Scientists now believe people who sleep for more than nine hours a day are more prone to nightmares.
According to an article published in "New Scientists," Stephanie Rek from Oxford University and her team studied 846 people and discovered the more people sleep, the higher their chances of nightmares.
For comparison, scientists asked the subjects about their dream patterns as well as the the frequency and severity of their nightmares before starting the study in addition to their psychological and financial statuses and daily lives. The participants generally agreed that nightmares were usually triggered by anxiety about the future or the fear of doing something wrong.
Interestingly, the team also found a link between the occurrence of nightmares and sleeping more than nine hours a night. Rek said sleeping longer might increase the amount of late-night rapid eye movement (REM) sleep - the time when nightmares most commonly occur.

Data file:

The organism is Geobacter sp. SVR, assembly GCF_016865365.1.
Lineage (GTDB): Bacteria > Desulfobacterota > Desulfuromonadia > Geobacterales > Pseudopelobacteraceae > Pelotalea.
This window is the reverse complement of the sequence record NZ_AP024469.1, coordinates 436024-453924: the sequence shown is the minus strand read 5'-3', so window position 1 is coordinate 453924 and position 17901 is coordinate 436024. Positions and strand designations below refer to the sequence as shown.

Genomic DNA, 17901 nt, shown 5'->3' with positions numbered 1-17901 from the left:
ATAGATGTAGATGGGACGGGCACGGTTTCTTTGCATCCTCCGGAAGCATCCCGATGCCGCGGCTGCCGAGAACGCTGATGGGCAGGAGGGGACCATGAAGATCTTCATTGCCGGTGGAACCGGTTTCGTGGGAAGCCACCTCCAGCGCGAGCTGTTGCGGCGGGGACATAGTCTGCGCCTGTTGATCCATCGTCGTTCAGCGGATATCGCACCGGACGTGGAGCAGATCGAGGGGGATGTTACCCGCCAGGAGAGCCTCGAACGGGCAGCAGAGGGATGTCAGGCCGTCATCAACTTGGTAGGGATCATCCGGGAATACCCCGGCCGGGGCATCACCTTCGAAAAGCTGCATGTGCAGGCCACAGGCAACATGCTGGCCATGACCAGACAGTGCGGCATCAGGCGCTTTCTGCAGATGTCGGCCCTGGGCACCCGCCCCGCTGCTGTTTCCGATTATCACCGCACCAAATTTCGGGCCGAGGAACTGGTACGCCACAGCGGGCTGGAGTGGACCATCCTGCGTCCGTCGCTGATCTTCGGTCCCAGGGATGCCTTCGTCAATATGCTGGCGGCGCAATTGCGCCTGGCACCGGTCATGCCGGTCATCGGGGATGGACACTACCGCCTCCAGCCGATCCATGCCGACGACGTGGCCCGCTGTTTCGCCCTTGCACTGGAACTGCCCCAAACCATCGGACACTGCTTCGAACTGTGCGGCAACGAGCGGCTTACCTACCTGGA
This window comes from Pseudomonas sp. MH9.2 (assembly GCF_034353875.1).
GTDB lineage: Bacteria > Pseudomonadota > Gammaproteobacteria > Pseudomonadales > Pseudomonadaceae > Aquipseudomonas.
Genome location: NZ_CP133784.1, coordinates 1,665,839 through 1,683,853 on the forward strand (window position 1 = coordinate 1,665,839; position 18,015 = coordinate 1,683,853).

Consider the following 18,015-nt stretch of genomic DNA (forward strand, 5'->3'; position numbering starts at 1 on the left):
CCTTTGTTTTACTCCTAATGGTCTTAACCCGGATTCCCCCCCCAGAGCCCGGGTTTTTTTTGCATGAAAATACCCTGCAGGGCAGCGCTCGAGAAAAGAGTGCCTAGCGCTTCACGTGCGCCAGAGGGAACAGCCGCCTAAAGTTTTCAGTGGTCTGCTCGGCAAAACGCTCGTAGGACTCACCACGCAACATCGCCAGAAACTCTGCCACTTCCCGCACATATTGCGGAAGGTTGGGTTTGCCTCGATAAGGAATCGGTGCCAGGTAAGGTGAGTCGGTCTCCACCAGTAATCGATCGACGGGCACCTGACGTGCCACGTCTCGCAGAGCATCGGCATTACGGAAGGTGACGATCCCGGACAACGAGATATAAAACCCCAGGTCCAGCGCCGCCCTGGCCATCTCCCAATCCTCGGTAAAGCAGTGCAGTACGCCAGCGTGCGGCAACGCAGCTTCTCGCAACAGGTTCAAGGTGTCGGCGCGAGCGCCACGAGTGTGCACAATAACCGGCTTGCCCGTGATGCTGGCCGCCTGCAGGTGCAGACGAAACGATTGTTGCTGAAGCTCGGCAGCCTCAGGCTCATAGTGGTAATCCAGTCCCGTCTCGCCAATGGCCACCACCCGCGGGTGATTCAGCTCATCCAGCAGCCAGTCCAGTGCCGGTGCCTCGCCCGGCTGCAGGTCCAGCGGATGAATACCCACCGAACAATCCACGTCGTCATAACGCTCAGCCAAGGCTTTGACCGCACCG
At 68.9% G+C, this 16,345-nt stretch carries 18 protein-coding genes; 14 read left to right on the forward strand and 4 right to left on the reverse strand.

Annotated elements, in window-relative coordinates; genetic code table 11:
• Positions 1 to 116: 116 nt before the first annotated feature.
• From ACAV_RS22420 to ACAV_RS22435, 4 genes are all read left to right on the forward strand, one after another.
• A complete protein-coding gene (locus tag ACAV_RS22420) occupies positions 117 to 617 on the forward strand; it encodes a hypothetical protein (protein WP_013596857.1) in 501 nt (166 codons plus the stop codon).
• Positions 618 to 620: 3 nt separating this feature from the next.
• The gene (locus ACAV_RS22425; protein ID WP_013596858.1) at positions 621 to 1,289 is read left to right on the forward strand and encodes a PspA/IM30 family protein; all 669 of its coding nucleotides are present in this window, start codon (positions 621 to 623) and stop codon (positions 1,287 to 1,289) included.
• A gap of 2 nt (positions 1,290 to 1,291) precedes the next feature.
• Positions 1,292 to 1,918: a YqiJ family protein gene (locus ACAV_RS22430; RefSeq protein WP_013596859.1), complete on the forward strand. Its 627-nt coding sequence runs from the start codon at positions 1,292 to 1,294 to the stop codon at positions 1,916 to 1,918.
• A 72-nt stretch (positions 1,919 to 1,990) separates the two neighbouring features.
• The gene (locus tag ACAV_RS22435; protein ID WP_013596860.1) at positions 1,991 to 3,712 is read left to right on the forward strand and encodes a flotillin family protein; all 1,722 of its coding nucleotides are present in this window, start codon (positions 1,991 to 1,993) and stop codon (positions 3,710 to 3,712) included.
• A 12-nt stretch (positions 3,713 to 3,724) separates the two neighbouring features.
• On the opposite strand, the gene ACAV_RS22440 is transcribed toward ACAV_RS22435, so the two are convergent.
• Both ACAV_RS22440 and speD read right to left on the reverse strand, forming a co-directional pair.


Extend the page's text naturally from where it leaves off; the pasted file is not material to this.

Alternatively, it was found that stress may not cause nightmares. Instead, it may be that people who have nightmares tend to have disrupted sleep, exacerbating their worries the following day which results in them sleep longer during the rest of the week.
Whatever the underlying relationship between worrying, nightmares and too much sleep, intervention may be possible. "For example, worry can be effectively treated using cognitive behavioral approaches," says Rek. "It would be interesting to do more research to see whether these alleviate nightmares."